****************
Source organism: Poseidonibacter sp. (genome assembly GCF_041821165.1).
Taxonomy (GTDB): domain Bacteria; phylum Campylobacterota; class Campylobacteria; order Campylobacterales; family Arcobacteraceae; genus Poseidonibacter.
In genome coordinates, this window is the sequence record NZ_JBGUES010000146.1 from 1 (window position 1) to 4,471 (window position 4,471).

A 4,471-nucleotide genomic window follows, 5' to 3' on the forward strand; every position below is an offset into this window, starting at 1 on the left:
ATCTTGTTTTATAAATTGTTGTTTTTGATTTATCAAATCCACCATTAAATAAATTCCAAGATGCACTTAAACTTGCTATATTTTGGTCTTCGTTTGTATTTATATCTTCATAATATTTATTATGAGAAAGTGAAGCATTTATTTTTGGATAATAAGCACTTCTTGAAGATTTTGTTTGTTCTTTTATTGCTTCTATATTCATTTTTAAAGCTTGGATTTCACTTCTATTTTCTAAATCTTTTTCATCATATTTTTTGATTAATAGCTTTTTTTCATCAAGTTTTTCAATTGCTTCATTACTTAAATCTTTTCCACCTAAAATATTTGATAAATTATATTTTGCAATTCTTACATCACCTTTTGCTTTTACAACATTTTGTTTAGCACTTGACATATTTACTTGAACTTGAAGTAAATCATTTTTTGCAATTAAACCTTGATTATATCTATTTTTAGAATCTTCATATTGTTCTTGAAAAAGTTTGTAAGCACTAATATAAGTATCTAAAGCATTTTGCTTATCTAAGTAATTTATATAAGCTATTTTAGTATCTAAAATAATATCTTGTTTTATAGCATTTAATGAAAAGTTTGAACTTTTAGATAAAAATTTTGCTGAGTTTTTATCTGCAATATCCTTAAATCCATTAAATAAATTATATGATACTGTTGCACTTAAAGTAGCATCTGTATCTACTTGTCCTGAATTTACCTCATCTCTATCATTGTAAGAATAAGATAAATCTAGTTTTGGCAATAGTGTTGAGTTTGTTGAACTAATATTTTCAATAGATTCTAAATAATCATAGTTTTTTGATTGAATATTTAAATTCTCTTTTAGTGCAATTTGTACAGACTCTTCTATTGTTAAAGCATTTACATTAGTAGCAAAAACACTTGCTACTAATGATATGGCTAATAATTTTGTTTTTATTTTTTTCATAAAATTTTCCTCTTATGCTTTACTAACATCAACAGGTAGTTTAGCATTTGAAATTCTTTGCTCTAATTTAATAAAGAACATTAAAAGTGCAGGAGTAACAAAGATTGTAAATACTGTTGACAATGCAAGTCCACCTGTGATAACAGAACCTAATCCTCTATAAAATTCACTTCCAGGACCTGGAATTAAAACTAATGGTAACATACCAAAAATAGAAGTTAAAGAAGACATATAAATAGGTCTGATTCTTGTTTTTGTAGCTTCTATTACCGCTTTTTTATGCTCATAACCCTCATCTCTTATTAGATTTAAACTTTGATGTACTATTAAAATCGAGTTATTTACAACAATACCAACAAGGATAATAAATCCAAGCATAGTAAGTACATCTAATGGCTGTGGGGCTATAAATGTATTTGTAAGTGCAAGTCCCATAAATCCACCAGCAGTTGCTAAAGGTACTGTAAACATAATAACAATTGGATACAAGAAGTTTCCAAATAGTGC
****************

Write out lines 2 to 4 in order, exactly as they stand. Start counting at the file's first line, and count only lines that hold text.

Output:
Taxonomy (GTDB): domain Bacteria; phylum Campylobacterota; class Campylobacteria; order Campylobacterales; family Arcobacteraceae; genus Poseidonibacter.
In genome coordinates, this window is the sequence record NZ_JBGUES010000146.1 from 1 (window position 1) to 4,471 (window position 4,471).

A 4,471-nucleotide genomic window follows, 5' to 3' on the forward strand; every position below is an offset into this window, starting at 1 on the left: